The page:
Many sceptical about fast-track accession

The EU will face a new test, La Stampa predicts:


“On the one hand, there are the supporters of rapid accession – first and foremost Poland and the Baltic republics – and on the other, those who believe that the accession phases should be the same for everyone, without exception. France has said this clearly, and Clément Beaune, the recently appointed Minister for European Affairs, reiterated it yesterday. Others, when asked, have also said this – the Netherlands and Denmark, for example. Yesterday, Germany also officially sided with France. Macron is trying to reassure his Western allies but at the same time not let the thin thread of dialogue with Putin break.”

An urgently need anchor

It would make sense for the EU to invite Ukraine as well as the Republic of Moldova and Georgia to join now, writes political scientist Alina Mungiu-Pippidi in România Curată:

“I believe that the EU is wasting time by exchanging questionnaires with Moldova and Ukraine (and Georgia). Zelensky is not right when he says that we hesitate because of the Russian lobby, but he is right in saying that an immediate invitation is the only thing we can do. … We should invite all three into the EU, as was once done with Romania and Bulgaria, which were facing the threat of nationalism at the time. … Such an invitation is a political and economic anchor without which the drifting away and the panic cannot be avoided.”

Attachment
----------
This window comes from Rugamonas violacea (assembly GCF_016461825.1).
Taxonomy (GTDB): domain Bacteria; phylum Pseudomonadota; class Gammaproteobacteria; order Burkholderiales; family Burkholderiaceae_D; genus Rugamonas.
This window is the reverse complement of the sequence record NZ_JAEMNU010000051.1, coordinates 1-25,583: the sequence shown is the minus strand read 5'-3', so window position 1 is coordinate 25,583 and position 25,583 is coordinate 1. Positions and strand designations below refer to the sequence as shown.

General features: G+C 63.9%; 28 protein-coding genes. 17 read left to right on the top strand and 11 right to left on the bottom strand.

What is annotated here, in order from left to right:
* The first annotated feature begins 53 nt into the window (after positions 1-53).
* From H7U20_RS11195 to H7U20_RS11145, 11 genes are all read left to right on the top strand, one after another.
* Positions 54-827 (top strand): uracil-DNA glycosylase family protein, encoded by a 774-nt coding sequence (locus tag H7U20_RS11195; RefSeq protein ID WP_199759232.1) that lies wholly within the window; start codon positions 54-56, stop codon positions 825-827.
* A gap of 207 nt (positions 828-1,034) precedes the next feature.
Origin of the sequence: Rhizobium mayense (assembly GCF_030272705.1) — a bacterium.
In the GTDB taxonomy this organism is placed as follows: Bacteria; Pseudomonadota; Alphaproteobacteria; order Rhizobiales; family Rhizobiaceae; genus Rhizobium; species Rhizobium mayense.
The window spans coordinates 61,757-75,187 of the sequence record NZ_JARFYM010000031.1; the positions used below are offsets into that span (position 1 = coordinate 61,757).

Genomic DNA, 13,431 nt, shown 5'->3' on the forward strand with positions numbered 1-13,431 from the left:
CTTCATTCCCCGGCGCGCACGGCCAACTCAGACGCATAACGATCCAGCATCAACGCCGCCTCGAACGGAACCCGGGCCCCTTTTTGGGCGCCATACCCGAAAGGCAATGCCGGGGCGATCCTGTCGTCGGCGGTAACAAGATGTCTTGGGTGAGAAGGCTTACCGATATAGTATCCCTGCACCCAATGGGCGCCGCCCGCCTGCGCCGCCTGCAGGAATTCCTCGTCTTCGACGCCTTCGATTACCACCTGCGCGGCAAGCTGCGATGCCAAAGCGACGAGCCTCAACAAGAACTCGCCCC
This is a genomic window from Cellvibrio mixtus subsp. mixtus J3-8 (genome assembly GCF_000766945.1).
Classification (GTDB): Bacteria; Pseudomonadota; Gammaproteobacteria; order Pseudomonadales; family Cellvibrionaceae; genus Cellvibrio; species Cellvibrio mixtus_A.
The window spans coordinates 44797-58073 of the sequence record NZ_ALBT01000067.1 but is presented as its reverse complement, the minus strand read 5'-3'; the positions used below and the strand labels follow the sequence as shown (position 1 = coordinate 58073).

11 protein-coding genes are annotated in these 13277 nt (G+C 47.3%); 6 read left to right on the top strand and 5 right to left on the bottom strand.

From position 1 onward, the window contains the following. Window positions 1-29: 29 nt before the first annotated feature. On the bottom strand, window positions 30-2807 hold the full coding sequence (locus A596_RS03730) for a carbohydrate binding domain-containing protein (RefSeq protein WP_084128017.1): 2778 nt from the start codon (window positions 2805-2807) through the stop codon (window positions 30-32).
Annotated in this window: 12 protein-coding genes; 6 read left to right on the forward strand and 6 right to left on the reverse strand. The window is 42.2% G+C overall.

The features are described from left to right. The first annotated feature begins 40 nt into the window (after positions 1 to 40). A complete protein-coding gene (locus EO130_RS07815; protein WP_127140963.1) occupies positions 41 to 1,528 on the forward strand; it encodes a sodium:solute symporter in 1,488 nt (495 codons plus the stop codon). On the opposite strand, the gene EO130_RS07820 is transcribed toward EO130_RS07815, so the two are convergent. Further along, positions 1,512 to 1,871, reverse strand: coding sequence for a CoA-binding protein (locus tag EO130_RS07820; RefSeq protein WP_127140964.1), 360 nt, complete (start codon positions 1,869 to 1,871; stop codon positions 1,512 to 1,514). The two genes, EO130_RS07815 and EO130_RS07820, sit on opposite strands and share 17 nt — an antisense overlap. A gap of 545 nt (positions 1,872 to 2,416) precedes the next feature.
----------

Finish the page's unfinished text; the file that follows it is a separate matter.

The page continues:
Step by step

Like Macron, Spanish politician Ramón Jáuregui makes the case in for the creation of a sort of antechamber to the EU:

“Ukraine must either become European or it will cease to exist. The accession process will take a very, very long time. … Moldova and Georgia are in the same process. … Europe must keep an eye on the future of these countries because its relations with its neighbours and geopolitical influence are at stake. However this cannot be done at the price of scaling back our demands. … We only need recall the difficulties resulting from the massive integration of the Eastern European countries. … For all these reasons it makes sense to think of a European political community that integrates all those countries in the process of accession.”

Don’t demotivate potential candidates

The EU should provide more support to non-EU countries that are important to it, demands economist and former member of the Portuguese parliament Inês Domingos in Observador:

“Given the urgency for Ukraine, it makes sense to strengthen economic relations and institutional and financial support programmes in neighbouring countries that are of strategic importance to the European Union. … Firstly because, given the risk of growing conflicts in the East, it is a priority for security reasons to support the weaker democracies on our doorstep. But also because an excessively speedy accession process risks demotivating current and potential candidates, and that could be counterproductive to the reforms we are trying to promote.”